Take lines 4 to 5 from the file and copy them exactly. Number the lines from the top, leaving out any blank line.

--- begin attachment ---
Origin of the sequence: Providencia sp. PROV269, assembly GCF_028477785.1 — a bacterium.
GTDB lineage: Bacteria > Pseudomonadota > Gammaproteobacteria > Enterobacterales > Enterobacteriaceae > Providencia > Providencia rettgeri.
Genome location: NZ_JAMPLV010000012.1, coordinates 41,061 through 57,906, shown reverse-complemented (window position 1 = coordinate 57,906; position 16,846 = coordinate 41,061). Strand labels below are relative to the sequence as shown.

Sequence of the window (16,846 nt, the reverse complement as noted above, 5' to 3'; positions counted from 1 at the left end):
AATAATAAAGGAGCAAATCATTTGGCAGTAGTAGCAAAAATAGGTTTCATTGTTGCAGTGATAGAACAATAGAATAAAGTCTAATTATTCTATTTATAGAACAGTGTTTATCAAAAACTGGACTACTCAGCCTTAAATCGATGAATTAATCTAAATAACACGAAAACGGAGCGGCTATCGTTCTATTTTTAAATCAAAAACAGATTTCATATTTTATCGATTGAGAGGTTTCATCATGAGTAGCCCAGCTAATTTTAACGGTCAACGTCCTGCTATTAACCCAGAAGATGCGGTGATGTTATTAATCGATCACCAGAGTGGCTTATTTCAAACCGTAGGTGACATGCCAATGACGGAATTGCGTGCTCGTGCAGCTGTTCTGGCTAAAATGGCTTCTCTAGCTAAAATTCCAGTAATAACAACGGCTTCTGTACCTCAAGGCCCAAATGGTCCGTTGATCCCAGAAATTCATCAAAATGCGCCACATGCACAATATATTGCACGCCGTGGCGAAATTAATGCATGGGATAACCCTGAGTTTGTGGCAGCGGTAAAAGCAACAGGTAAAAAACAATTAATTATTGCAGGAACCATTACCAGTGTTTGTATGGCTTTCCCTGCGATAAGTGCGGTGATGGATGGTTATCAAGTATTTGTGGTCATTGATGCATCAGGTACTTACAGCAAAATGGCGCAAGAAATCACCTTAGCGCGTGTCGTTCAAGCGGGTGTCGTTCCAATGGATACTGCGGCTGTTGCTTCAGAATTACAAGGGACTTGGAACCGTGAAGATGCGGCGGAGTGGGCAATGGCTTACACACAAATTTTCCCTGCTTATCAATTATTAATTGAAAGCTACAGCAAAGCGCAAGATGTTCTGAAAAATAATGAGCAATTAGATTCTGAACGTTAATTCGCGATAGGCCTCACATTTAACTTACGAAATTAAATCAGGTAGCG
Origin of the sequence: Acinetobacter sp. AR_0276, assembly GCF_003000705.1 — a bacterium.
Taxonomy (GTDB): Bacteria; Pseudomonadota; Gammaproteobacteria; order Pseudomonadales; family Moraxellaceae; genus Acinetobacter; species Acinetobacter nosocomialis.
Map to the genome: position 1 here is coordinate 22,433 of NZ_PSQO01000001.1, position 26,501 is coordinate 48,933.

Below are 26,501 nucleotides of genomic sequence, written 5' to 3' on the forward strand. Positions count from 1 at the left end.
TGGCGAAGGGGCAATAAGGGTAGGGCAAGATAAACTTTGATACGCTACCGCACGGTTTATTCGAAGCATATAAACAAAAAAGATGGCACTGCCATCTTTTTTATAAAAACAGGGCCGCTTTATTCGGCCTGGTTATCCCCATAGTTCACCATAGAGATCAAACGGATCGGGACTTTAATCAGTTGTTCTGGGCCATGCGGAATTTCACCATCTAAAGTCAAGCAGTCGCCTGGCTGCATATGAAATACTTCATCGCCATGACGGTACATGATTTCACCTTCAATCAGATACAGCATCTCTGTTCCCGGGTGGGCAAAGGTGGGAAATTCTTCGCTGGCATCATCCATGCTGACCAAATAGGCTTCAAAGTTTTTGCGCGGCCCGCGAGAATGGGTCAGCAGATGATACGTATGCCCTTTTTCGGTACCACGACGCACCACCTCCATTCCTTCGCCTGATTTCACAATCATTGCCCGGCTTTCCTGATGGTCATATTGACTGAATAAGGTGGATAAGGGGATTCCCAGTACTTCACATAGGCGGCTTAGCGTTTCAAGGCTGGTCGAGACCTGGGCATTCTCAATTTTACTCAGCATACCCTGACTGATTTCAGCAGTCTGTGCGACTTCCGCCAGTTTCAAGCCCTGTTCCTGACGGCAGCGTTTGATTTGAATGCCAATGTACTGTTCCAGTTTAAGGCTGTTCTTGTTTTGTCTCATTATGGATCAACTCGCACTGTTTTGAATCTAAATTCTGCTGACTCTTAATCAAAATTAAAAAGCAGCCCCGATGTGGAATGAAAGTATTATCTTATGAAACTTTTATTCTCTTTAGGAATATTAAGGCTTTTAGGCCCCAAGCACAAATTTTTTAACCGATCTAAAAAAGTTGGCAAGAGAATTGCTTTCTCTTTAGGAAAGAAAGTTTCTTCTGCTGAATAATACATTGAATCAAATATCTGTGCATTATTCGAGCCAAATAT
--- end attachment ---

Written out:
Sequence of the window (16,846 nt, the reverse complement as noted above, 5' to 3'; positions counted from 1 at the left end):
AATAATAAAGGAGCAAATCATTTGGCAGTAGTAGCAAAAATAGGTTTCATTGTTGCAGTGATAGAACAATAGAATAAAGTCTAATTATTCTATTTATAGAACAGTGTTTATCAAAAACTGGACTACTCAGCCTTAAATCGATGAATTAATCTAAATAACACGAAAACGGAGCGGCTATCGTTCTATTTTTAAATCAAAAACAGATTTCATATTTTATCGATTGAGAGGTTTCATCATGAGTAGCCCAGCTAATTTTAACGGTCAACGTCCTGCTATTAACCCAGAAGATGCGGTGATGTTATTAATCGATCACCAGAGTGGCTTATTTCAAACCGTAGGTGACATGCCAATGACGGAATTGCGTGCTCGTGCAGCTGTTCTGGCTAAAATGGCTTCTCTAGCTAAAATTCCAGTAATAACAACGGCTTCTGTACCTCAAGGCCCAAATGGTCCGTTGATCCCAGAAATTCATCAAAATGCGCCACATGCACAATATATTGCACGCCGTGGCGAAATTAATGCATGGGATAACCCTGAGTTTGTGGCAGCGGTAAAAGCAACAGGTAAAAAACAATTAATTATTGCAGGAACCATTACCAGTGTTTGTATGGCTTTCCCTGCGATAAGTGCGGTGATGGATGGTTATCAAGTATTTGTGGTCATTGATGCATCAGGTACTTACAGCAAAATGGCGCAAGAAATCACCTTAGCGCGTGTCGTTCAAGCGGGTGTCGTTCCAATGGATACTGCGGCTGTTGCTTCAGAATTACAAGGGACTTGGAACCGTGAAGATGCGGCGGAGTGGGCAATGGCTTACACACAAATTTTCCCTGCTTATCAATTATTAATTGAAAGCTACAGCAAAGCGCAAGATGTTCTGAAAAATAATGAGCAATTAGATTCTGAACGTTAATTCGCGATAGGCCTCACATTTAACTTACGAAATTAAATCAGGTAGCG